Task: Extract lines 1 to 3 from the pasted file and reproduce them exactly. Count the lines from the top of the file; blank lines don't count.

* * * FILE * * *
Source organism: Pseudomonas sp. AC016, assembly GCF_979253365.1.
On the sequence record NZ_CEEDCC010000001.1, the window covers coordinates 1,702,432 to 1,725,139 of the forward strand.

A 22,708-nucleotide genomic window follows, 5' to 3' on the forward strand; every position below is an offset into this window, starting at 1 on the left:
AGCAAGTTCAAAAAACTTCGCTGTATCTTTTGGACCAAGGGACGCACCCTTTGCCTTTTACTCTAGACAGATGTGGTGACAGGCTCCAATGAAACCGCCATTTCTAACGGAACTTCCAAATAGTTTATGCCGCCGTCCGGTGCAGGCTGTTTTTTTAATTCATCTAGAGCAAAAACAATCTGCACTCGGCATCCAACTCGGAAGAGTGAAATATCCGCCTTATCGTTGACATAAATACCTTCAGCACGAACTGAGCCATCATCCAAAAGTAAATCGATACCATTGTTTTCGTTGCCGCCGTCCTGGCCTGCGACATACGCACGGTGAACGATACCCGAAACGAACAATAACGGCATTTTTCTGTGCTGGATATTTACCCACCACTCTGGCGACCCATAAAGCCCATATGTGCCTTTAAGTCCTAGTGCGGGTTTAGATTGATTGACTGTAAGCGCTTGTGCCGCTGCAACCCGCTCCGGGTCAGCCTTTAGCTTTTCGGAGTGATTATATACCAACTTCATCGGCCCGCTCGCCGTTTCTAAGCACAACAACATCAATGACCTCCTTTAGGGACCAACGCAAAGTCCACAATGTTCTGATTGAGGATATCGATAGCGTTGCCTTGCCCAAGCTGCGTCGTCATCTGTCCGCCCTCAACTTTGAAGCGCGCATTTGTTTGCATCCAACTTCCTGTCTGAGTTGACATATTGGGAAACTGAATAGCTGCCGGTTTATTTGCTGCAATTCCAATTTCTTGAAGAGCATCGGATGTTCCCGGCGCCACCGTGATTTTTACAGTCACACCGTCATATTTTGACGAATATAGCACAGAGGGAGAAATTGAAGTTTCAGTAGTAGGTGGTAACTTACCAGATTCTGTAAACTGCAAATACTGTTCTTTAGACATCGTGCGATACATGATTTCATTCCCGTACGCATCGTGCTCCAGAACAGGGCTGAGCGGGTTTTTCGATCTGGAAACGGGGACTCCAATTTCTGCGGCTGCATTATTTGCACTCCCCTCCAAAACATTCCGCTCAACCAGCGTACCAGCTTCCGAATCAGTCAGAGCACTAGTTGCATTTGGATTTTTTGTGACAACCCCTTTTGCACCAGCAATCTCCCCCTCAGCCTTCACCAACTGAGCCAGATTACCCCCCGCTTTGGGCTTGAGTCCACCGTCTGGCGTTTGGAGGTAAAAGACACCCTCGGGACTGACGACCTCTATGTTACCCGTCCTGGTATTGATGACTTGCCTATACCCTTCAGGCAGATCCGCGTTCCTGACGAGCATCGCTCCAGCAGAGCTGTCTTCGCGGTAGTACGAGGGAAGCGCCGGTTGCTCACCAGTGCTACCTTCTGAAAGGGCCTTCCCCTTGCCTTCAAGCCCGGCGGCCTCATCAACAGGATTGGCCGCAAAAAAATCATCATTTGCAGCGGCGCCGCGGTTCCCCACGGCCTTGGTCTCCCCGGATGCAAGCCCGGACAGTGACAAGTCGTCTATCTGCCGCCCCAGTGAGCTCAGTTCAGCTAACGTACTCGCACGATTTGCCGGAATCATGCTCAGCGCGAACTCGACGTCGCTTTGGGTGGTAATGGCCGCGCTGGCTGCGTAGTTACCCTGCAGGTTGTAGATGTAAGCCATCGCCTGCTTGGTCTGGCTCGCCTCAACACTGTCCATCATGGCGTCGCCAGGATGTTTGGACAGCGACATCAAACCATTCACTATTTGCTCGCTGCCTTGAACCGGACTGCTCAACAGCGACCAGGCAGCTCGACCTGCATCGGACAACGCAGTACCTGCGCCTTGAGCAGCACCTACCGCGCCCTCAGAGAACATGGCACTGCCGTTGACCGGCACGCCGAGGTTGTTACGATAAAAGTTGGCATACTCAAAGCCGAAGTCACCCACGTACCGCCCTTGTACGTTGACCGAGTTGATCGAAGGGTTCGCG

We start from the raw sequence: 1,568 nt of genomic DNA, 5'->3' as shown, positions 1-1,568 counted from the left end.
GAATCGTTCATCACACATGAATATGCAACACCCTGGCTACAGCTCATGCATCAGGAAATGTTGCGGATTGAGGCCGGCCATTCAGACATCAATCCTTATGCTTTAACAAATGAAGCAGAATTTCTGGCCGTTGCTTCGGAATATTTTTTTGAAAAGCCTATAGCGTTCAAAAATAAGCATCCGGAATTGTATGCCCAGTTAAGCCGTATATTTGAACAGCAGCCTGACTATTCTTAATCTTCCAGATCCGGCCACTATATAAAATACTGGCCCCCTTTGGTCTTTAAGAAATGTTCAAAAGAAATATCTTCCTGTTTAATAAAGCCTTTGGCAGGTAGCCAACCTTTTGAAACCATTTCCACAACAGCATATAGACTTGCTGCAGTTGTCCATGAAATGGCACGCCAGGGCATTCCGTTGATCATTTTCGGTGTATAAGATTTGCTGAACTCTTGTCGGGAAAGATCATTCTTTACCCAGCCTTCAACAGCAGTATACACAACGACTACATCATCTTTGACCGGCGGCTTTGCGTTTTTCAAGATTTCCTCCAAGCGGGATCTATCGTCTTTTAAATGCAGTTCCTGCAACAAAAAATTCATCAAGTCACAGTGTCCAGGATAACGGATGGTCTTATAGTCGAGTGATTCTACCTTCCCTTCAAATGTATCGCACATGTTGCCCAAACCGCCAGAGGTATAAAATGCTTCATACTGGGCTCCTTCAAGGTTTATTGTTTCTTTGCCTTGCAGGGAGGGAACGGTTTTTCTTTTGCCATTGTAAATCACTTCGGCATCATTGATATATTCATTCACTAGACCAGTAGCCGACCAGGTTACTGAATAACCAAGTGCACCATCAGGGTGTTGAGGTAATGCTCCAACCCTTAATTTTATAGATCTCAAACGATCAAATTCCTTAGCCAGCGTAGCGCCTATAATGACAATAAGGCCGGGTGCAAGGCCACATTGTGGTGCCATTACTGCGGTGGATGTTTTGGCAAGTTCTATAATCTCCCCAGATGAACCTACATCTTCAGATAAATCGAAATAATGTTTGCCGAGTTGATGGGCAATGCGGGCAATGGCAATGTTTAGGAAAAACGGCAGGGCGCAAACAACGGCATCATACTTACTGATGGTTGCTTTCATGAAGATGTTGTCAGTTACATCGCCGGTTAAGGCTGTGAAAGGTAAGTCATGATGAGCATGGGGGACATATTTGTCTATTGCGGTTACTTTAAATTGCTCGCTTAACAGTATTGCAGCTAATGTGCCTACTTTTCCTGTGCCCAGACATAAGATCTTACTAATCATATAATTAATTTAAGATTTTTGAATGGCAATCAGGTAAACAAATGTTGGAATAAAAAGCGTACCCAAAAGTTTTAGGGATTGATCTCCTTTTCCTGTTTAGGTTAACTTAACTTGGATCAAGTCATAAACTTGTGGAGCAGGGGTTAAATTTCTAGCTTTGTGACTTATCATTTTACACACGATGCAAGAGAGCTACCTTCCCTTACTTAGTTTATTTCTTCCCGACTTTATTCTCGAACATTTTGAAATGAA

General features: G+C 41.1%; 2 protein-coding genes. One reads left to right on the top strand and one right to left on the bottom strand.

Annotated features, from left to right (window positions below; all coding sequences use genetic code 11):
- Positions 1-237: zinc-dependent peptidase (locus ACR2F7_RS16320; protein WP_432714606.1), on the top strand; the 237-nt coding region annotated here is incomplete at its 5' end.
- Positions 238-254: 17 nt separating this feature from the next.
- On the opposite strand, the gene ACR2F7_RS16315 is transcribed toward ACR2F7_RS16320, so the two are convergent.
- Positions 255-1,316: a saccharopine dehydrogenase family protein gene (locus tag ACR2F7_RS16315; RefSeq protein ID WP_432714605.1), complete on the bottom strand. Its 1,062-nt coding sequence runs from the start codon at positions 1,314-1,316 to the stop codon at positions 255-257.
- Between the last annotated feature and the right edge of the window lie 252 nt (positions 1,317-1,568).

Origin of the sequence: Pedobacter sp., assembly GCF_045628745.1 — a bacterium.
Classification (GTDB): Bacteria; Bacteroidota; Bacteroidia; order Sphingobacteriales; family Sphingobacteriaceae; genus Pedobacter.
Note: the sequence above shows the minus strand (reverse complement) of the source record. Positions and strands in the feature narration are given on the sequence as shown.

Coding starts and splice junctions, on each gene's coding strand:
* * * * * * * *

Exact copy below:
Source organism: Pseudomonas sp. AC016, assembly GCF_979253365.1.
On the sequence record NZ_CEEDCC010000001.1, the window covers coordinates 1,702,432 to 1,725,139 of the forward strand.

A 22,708-nucleotide genomic window follows, 5' to 3' on the forward strand; every position below is an offset into this window, starting at 1 on the left: